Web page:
Juneau residents finish journey to citizenship

Juneau residents from other countries take the Oath of Allegiance to the U.S. to become American citizens at a ceremony on May 14, 2014. (Photo composite by Rosemarie Alexander/KTOO)

Juneau residents from other countries take the Oath of Allegiance to the U.S. to become American citizens at a ceremony on May 14, 2014. (Photo composite by Rosemarie Alexander/KTOO)

Juneau has 11 new American citizens. Immigrants from the Philippines, Mexico, Spain and South Korea took the oath of citizenship Thursday in U.S. District Court in Juneau. More than half were from the Philippines.

U.S. Magistrate Leslie Longenbaugh was the presiding judge. She said she looks forward to each naturalization ceremony.

“It’s completely inspiring to see people born in different nations raise their hands and swear an oath to become citizens of the United States of America,” she said. “Each generation of immigrants renews our national character and revitalizes our culture.”

For some, the journey to U.S. citizenship has been years and many said it had been a personal goal.

Maria Rosales has been in Juneau since 1998. She said she was happy to become a citizen, but one of her sons remains in Mexico. She said she has petitioned U.S. Immigration Services, but he has been denied entrance to the U.S. for ten years.

“I am so sad with this law. That’s why I want to be a citizen, to work and (do) whatever I can to review the laws, because the laws affected (sic) a lot of people,” Rosales said.

The next steps

Immigration officer Gary Johnson is based in Anchorage and comes to Juneau for naturalization ceremonies several times a year. He told the new citizens they should apply for their U.S. passport, social security card, and register to vote.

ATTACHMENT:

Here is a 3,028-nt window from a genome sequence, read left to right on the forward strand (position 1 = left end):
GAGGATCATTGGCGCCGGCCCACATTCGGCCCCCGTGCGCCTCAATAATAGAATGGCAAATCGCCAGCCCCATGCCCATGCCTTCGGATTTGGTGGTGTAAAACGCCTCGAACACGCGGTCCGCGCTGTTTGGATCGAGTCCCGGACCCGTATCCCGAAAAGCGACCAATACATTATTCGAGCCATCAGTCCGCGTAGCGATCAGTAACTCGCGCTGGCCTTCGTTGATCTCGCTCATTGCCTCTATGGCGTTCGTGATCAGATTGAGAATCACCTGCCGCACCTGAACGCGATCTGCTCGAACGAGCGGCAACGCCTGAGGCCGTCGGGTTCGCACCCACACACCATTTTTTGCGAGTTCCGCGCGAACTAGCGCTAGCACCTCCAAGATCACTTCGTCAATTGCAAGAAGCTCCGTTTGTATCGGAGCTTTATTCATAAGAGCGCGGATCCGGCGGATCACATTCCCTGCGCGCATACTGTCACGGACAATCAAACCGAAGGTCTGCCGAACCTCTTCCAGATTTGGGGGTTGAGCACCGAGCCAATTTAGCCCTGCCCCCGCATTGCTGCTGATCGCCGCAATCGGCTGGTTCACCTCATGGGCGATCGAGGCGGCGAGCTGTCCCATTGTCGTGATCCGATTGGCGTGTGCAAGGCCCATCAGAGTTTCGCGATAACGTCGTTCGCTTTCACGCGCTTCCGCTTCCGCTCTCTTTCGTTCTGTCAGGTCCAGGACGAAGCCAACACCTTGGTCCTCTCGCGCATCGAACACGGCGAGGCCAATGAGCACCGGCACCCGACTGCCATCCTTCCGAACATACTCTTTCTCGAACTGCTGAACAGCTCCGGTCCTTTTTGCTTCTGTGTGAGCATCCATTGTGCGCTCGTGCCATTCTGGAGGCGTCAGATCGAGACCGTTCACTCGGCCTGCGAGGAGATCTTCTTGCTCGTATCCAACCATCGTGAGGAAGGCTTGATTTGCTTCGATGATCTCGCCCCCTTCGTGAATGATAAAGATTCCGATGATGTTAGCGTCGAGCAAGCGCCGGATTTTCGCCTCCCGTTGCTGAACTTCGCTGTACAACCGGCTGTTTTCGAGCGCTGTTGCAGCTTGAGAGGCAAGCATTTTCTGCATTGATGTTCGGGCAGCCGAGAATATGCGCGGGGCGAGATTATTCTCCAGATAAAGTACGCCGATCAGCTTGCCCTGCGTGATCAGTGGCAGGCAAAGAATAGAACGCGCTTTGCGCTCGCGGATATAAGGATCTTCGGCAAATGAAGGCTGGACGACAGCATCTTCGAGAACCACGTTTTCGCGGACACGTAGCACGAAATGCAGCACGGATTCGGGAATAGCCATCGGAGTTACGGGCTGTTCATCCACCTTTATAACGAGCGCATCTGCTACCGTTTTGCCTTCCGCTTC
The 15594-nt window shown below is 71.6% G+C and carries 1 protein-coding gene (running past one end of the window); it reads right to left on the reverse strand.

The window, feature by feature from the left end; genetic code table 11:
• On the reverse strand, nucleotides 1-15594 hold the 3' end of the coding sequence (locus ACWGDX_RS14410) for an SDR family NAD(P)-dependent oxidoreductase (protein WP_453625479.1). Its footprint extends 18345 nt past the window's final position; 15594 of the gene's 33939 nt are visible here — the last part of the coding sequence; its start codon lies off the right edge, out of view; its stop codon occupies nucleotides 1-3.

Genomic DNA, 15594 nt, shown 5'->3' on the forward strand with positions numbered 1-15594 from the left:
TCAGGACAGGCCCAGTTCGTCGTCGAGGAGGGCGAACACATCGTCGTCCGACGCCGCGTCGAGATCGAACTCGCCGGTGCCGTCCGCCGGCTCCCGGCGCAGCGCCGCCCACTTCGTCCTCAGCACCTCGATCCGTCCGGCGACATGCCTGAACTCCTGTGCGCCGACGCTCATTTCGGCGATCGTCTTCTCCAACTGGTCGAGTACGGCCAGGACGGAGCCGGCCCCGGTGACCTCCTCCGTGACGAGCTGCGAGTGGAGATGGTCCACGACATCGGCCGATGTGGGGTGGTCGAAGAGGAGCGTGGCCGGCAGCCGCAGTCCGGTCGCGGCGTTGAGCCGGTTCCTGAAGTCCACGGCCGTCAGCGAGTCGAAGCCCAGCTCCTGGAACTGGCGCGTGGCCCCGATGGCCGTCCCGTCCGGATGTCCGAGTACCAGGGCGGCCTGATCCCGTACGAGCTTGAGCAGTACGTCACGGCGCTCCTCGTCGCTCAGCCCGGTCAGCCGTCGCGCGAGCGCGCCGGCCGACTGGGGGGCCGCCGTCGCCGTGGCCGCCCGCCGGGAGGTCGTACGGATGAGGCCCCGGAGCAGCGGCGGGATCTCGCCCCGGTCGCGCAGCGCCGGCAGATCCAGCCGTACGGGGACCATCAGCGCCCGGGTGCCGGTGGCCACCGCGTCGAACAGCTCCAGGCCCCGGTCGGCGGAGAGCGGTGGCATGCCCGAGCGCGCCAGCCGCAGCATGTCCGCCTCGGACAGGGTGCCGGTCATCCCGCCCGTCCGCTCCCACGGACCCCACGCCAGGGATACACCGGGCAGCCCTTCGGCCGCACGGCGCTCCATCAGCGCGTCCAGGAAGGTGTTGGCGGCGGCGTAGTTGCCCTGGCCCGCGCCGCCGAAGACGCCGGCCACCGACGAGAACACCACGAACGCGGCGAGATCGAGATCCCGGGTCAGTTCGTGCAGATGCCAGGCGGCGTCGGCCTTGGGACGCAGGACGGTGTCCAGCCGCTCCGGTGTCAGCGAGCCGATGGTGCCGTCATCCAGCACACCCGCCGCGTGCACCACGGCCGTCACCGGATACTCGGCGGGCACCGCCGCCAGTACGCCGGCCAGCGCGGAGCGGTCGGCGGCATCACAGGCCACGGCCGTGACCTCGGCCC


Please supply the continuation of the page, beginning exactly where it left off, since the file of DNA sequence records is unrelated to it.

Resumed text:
The new American citizens registered to vote before leaving the courthouse. (Photo by Rosemarie Alexander/KTOO)

The new American citizens registered to vote before leaving the courthouse. (Photo by Rosemarie Alexander/KTOO)

But he told them not to put a picture of their naturalization certificate on Facebook.

“What we found is that with social media people would zoom in on the information that’s on the certificate and take over that individual’s identify. They’ve got their name, they got their alien registration number, and they have their certificate number. It can cause a lot of problems for the new citizen,” he said.

Before they left the courthouse, most of the new Americans registered to vote, with the assistance of the Juneau League of Women Voters.

 

(Full disclosure: Magistrate Longenbaugh is on the KTOO Board of Directors)

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